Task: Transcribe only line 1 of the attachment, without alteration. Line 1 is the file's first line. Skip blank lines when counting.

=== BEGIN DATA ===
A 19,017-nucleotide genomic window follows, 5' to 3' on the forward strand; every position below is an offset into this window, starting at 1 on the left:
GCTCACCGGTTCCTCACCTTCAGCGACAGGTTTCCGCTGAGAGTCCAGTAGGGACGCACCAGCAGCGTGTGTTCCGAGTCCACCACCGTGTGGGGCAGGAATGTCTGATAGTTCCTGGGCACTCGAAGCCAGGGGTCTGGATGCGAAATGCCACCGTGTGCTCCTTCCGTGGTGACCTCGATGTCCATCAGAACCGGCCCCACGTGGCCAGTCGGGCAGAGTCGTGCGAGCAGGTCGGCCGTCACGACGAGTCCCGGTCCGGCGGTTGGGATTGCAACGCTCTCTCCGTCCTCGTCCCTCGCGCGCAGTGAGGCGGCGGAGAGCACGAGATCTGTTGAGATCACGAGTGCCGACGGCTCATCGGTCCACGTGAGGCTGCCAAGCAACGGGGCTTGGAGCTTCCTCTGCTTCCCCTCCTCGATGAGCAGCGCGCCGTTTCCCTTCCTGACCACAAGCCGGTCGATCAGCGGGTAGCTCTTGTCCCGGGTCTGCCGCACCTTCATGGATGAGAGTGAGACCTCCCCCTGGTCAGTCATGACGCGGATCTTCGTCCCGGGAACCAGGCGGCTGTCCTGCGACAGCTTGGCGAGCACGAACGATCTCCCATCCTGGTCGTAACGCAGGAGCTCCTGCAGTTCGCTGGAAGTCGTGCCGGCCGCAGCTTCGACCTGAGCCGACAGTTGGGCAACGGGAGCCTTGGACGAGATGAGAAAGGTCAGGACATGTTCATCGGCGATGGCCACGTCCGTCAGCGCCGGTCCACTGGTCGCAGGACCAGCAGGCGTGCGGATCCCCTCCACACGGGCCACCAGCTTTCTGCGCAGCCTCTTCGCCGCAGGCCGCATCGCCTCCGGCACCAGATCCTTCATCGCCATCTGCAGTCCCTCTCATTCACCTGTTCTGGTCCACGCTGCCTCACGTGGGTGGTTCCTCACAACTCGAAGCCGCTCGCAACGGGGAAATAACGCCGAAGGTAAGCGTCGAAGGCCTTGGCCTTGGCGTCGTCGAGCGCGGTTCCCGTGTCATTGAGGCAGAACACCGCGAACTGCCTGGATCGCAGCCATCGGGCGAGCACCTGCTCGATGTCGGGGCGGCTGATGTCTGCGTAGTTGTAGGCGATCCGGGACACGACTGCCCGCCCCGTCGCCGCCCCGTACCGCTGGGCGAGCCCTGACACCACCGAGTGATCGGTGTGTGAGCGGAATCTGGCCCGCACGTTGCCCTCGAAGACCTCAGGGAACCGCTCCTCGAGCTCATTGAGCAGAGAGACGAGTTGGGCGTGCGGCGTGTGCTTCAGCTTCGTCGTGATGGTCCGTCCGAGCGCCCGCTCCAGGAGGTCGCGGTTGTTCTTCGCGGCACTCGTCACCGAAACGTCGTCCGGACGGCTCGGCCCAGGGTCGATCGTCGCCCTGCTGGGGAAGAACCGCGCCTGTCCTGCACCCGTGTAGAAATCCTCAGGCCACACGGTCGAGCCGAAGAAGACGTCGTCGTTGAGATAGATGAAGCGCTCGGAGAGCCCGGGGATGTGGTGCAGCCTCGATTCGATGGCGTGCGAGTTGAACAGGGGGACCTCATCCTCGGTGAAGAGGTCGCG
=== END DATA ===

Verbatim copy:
A 19,017-nucleotide genomic window follows, 5' to 3' on the forward strand; every position below is an offset into this window, starting at 1 on the left: